Brexit must leave our environment in a better state

Brexit must leave our environment in a better state

I’ve advocated leaving the EU for several decades, so was happy to be part of the referendum campaign for Leave. But after the Lords debate on the Article 50 Bill, during which I spoke, I have huge concerns about the Prime Minister’s approach. In the Commons she resisted attempts to make red lines of even the most basic environmental and social principles, and avoided any requirement for the Government to publish a detailed plan for changes it plans to propose.

The White Paper didn’t include the environment as one of the Government’s twelve guiding principles, nor is the environment one of the four topics of debate they want to enable. I want us to seize this Brexit opportunity to give greater protection to our countryside and natural environment, not to slash and burn in a short-sighted attempt to stimulate our economy.

The Government is even resisting attempts to require that changes to fundamental environmental protections should come to Parliament through primary legislation, rather than secondary legislation that can sneak past without proper scrutiny and votes.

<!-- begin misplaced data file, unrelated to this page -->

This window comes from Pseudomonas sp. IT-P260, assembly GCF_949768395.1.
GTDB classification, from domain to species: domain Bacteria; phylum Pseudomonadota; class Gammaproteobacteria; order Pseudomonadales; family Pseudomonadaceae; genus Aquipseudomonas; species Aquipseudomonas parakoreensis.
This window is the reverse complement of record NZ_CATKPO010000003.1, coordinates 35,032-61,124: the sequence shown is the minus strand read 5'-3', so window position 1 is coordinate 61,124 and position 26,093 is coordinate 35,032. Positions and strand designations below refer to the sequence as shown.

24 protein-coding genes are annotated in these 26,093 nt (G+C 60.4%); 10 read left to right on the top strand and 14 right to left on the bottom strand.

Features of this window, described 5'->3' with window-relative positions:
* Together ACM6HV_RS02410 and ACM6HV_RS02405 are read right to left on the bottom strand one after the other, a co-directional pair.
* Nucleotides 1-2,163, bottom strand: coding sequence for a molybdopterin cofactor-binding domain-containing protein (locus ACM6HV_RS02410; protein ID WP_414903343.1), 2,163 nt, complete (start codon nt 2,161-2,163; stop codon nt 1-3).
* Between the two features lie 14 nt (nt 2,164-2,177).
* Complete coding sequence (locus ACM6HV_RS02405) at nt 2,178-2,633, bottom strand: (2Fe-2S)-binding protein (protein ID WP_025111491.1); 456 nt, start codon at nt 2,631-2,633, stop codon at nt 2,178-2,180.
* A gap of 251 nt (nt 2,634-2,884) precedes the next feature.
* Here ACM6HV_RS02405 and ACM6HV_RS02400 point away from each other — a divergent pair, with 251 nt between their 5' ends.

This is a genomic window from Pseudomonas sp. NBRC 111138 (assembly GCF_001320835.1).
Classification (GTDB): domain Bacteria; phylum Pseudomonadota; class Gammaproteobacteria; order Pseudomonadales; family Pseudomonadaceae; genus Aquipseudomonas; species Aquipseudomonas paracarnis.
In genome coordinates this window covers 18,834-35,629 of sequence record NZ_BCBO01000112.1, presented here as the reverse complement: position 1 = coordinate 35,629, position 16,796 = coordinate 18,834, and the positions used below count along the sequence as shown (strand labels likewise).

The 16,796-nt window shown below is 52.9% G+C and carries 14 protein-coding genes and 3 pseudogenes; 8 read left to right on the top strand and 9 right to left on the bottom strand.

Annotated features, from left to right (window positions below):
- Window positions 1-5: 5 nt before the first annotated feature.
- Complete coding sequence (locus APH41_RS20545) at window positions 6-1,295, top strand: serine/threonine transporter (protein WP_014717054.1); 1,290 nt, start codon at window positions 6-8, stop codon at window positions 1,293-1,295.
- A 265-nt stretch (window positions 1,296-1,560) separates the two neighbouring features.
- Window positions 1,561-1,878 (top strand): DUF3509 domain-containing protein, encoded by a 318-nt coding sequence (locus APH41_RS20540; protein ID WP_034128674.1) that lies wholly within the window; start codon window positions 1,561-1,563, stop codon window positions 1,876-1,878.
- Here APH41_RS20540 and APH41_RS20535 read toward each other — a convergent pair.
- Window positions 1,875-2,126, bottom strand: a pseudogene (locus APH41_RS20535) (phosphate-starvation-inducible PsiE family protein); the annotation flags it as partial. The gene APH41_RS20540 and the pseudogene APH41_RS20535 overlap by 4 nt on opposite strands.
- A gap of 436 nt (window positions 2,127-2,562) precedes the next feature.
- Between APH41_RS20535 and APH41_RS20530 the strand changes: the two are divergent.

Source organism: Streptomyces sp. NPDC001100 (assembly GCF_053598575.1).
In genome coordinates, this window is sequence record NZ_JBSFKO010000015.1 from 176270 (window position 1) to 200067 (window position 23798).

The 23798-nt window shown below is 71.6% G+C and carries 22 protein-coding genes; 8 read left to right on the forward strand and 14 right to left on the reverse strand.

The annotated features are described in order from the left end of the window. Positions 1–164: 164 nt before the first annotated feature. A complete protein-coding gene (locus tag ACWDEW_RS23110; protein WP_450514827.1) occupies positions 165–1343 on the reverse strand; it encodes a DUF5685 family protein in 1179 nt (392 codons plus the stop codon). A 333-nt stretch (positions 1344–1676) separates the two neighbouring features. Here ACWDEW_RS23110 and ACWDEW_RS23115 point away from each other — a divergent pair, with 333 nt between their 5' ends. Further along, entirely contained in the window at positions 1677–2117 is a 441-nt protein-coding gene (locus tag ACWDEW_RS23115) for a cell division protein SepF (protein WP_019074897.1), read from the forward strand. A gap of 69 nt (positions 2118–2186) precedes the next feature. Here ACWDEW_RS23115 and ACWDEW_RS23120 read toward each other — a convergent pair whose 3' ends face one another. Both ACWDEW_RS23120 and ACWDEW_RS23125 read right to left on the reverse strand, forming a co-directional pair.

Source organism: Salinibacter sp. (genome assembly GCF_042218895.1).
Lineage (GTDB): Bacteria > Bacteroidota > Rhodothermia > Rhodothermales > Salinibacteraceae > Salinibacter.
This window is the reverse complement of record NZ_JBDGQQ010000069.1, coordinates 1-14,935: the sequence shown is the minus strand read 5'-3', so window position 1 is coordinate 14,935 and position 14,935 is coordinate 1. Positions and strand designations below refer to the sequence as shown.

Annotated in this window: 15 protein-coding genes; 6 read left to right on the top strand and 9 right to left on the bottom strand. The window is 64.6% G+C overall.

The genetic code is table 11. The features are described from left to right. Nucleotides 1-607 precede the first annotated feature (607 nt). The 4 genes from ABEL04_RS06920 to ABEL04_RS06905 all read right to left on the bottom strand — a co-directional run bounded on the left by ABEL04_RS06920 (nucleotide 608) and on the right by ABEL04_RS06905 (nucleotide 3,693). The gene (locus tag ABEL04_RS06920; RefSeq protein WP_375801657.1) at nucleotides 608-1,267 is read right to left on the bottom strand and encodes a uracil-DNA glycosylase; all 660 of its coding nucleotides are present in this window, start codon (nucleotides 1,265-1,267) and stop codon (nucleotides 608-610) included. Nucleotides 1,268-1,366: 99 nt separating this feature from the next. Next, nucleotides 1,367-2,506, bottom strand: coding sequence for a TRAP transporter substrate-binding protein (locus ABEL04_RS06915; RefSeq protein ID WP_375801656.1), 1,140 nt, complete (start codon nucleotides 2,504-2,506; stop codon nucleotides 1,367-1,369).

This really matters because, as Green Party MP Caroline Lucas has shown, there are over 1,100 EU environmental laws that will need to be transposed into UK law, and the Government has yet to identify all of them. While the Great Repeal Bill is supposed to carry this all over intact, ministers have indicated this may only be “where practical”, leaving big gaps and plenty of chances to wreck standards with statutory instruments.

Most British people have got used to our relatively high standards for food and goods, and few would want to see hormone-crammed beef, GM food, cosmetics testing on rabbits or more polluting cars being snuck into the UK without full parliamentary approval.

The Government also has to work out how to enforce these rules, replacing all of the European institutions for standards, testing, certification and enforcement. Of course, the EU Commission have been complete wimps about this. Our Government has been breaking the law on air pollution for over a decade and still hasn’t faced any real sanctions. I want to see us set up new enforcement systems that really hold our ministers’ feet to the fire until we get serious about problems like air pollution, climate change and food waste.

In addition, I want to see some detail from the Government, and a signal that it recognises the importance of these issues. I don’t want them to simply ignore any amendment that tries to enshrine this in the process.

This is why I have tabled and supported amendments in the Lords to try to pin the Government down. I resent people saying I am out to ‘wreck’ the Article 50 Bill by doing so: quite the opposite. I am campaigning, as I have for oh-so-many years, for a Brexit that will leave our environment in a better state than today. As the Government claims to share the same purpose, maybe they will give way this time?